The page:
Additionally, interest rates were discussed in the latest version of the central bank's biannual Financial Stability Report, which highlights stability concerns identified by the Fed. It states, "If interest rates were to remain low for a prolonged period, the profitability of banks, insurers, and other financial intermediaries could come under stress and spur reach-for-yield behavior, thereby increasing the vulnerability of the financial sector to subsequent shocks." The report goes on to say, "while vulnerabilities related to low interest rates have the potential to grow, thus calling for caution and continued monitoring, so far, the financial system appears resilient."
Over decades, increased borrowing leads to increasingly greater debt repayments. Eventually, income growth will be outpaced by debt repayment growth leading to the long-term debt peak. At this point, the high costs associated with servicing debt forces people to reduce spending.
Since one person's spending is another person's income, incomes decline—decreasing creditworthiness, causing borrowing to decrease as well (further reducing spending). The 2008 financial crisis marked the long-term debt peak for the U.S., Europe, and much of the rest of the world.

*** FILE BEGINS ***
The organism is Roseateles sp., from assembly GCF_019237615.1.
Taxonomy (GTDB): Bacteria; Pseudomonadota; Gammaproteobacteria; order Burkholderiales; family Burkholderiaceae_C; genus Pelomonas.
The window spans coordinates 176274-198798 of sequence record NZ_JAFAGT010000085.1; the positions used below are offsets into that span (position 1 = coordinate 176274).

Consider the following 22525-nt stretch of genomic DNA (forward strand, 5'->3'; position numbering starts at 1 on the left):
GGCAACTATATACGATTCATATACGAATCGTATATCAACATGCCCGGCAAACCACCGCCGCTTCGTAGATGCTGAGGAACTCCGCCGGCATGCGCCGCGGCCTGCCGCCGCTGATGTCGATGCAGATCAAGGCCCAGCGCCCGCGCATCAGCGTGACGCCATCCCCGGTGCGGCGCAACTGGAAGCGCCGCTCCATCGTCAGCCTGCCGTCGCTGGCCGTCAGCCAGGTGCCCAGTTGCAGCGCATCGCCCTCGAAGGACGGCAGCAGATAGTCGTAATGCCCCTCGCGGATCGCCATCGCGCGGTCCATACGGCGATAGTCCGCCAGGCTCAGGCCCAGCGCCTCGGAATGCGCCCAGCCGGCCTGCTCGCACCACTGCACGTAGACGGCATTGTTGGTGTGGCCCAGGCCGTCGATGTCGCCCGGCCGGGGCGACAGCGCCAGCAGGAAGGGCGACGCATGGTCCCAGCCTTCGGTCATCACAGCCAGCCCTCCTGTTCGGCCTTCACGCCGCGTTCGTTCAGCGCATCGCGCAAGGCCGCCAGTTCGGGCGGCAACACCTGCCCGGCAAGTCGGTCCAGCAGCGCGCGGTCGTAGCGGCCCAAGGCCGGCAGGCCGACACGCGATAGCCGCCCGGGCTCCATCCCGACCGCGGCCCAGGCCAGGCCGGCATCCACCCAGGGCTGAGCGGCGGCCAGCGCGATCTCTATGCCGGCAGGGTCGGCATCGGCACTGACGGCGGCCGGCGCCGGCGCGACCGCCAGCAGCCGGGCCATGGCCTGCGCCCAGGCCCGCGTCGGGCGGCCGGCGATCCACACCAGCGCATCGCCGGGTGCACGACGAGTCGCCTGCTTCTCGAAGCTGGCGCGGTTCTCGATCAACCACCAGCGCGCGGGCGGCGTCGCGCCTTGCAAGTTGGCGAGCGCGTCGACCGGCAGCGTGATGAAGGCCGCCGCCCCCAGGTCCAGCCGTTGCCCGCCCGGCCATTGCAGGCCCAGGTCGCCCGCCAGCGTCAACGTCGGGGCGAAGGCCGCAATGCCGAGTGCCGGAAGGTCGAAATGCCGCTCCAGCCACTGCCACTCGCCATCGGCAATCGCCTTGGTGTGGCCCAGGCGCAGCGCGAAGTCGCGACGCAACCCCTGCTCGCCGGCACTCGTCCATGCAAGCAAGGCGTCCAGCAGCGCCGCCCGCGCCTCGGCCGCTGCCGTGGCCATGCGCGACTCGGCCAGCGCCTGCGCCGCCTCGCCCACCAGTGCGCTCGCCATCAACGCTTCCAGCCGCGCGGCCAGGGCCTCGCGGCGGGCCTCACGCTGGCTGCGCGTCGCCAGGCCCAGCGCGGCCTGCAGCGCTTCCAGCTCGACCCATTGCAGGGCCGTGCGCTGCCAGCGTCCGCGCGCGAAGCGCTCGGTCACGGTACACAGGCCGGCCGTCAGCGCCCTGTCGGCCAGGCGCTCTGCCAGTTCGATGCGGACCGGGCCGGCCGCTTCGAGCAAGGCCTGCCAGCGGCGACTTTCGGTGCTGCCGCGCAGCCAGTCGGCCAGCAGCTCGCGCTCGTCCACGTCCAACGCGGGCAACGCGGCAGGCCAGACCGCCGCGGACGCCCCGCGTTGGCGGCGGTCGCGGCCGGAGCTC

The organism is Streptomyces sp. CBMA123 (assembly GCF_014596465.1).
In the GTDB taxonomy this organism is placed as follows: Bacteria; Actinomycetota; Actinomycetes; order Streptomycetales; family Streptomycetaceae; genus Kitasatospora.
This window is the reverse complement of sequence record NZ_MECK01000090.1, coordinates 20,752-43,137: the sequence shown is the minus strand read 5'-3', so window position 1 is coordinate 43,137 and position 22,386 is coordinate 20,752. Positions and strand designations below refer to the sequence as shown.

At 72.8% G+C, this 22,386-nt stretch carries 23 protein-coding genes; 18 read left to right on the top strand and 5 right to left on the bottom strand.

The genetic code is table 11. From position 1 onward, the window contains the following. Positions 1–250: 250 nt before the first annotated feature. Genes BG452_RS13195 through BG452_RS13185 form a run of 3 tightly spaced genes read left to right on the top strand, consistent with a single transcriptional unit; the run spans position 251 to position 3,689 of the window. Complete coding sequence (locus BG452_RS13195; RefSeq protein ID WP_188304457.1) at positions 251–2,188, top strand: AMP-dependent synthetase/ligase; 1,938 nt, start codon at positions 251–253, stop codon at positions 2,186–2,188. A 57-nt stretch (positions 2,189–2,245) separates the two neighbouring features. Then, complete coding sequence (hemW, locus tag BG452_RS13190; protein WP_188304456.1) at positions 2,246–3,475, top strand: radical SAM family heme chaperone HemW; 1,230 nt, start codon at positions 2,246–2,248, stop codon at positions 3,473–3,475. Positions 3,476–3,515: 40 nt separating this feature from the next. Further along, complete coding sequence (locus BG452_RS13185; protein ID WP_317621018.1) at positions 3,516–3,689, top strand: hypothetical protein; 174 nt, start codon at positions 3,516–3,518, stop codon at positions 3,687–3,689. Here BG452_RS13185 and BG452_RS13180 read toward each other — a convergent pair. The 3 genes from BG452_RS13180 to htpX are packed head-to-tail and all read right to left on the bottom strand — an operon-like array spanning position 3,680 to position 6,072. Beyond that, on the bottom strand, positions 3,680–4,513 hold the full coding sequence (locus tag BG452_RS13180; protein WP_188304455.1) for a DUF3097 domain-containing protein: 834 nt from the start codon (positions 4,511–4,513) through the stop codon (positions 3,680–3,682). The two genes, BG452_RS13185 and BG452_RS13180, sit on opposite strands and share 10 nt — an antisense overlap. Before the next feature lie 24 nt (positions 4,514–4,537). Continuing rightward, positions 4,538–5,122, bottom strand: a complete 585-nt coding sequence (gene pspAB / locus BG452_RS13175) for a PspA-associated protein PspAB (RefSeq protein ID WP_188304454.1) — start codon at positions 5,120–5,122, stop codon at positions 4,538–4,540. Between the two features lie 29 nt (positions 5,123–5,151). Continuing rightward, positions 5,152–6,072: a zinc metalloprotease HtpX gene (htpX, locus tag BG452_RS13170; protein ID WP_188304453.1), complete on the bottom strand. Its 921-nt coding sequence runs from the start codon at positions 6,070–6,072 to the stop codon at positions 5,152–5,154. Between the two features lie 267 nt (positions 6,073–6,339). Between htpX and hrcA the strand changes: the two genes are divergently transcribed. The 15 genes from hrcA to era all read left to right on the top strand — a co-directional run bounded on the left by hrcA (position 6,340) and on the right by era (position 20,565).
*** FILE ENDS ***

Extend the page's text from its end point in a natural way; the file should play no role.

Once interest rates drop so low that they can no longer be used to increase borrowing and stimulate the economy, a deleveraging occurs. During a deleveraging debt is reduced in multiple sectors simultaneously. Though it appears similar to a recession, a deleveraging differs because the central bank cannot lower interest rates to course correct and they soon hit zero.
There are four methods that have been used during every deleveraging in modern history, including England in the 1950s and Spain and Italy in the 2010s, to lessen the debt burden:
Eliminating debt through defaults and restructuring
Printing new money
Lower spending and debt defaults lead to an economic depression, marked by sustained downturn in economic activity that persists beyond the standard 5-8 year cadence of the short-term debt cycle.